Kehlmann specialises in subversion and both of his 2018 releases run true to form.
Firstly the short novella, You Should Have Left, that documents a family vacation in the scariest holiday accommodation ever. Perfect for fans of David Mitchell’s Slade House. It has been very well received on the blogosphere. (cf reviews from Annabel and Grant here and here.)
Secondly, something quite different. Kehlmann’s play, The Mentor, translated by Christopher Hampton, runs to only 51 pages. It premiered in Bath earlier this year, and I do wish I could have been there, because it is an absolute riot.
Kehlmann is sending up his profession, and he is merciless.
Mentoring programmes are all the rage, aren’t they? Someone experienced takes a newbie under their wing and gives them the benefit of their hard-won expertise. It makes the mentor feel philanthropic and the mentee grateful. Lifelong friendships are formed and mutual respect is guaranteed.
As the curtain rises, Martin Wegner is delivering his acceptance speech for the Benjamin Rubin prize.
Forget him? Forget the maestro, my friend, the great Benjamin Rubin? Ladies and gentlemen, today, as I receive this prize named after him, the memories come powerfully crowding in ….
The rest of the play is a flashback to the days when Martin Wegner was a young playwright, hailed as ‘the voice of his generation’, seeking to capitalise on the success of his debut. He takes part in an experimental mentoring programme – his mentor, “the great” Benjamin Rubin. Only it soon becomes apparent that Rubin, already at the end of his career and never having lived up to the promise of his early success, knows more about Scottish whisky than writing plays.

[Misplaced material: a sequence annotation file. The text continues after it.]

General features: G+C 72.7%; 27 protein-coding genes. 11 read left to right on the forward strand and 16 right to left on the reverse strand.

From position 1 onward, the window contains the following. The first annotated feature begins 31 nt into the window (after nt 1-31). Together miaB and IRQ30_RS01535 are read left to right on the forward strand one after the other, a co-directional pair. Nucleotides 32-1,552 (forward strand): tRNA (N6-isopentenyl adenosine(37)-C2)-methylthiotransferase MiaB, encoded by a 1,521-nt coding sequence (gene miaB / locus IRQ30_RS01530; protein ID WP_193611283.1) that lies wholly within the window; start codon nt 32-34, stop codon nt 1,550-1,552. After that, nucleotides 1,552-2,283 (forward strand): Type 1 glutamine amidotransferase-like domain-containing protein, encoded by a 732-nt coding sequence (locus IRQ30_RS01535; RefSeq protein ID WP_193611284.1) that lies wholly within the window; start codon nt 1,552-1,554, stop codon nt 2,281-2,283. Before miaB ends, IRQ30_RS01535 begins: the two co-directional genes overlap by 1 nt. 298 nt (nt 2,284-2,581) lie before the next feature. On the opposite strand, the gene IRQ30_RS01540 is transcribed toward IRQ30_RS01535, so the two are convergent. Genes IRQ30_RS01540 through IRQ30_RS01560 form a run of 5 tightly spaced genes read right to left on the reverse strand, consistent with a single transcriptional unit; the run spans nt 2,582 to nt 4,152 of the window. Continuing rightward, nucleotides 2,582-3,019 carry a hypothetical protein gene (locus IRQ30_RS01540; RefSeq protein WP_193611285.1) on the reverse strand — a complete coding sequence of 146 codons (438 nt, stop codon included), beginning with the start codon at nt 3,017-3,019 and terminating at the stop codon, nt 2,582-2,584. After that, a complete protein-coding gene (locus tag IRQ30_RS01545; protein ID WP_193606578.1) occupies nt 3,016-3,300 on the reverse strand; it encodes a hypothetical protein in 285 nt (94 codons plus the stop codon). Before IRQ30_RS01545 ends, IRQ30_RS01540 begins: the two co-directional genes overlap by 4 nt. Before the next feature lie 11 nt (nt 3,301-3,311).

Lowland malts are very safe, and bland, a bit boring. Highland whiskies are bituminous, like liquid tar, like drinking smoke. Speyside malts come from the border between the Highlands and the Lowlands. The Spey flows through the Eastern Highlands, then down past Balmoral, for which good Scots have never forgiven it, But the region produces the most balanced whiskies. Cragganmore may not be the best in the world, but it’s very drinkable.
That speech is almost a leitmotif, So yes, he is an opinionated bore. And a diva. Not in the slightless bit philanthropic. He’s there for one reason only – the big fat fee.
Martin Wegner, the young playwright, doesn’t really believe he’s in need of any help. But he has brought the script of his second play with him. He, too, has been enticed by the big fat fee, paid by the Kurt Freytag Foundation.
What happens when two egos collide? Or rather when Wegner’s manuscript meets Rubin’s red pen? BOOM!
Caught in the crossfire are Wegner’s wife and Erwin Wangenroth (Erwin red cheeks). She, the wife who has made all the sacrifices for the sake of her husband’s art, tries to keeps to keep her husband’s ego in check, while Wangenroth, the foundation’s administrator and would-be artist, has the thankless task of scuttering around the two egomaniacs, trying to keep the mentoring programme on the road.
Their efforts are, of course, doomed, but, for both, these events provide moments of clarity that point to happier futures ….
This is the funniest thing I’ve read all year. It takes an hour or thereabouts to read and is a perfect pick-me-up. Though possibly because I’m not a writer. I suspect that Kehlmann is exposing the secrets and insecurities of the writing life and the writerly ego more than I could possibly imagine.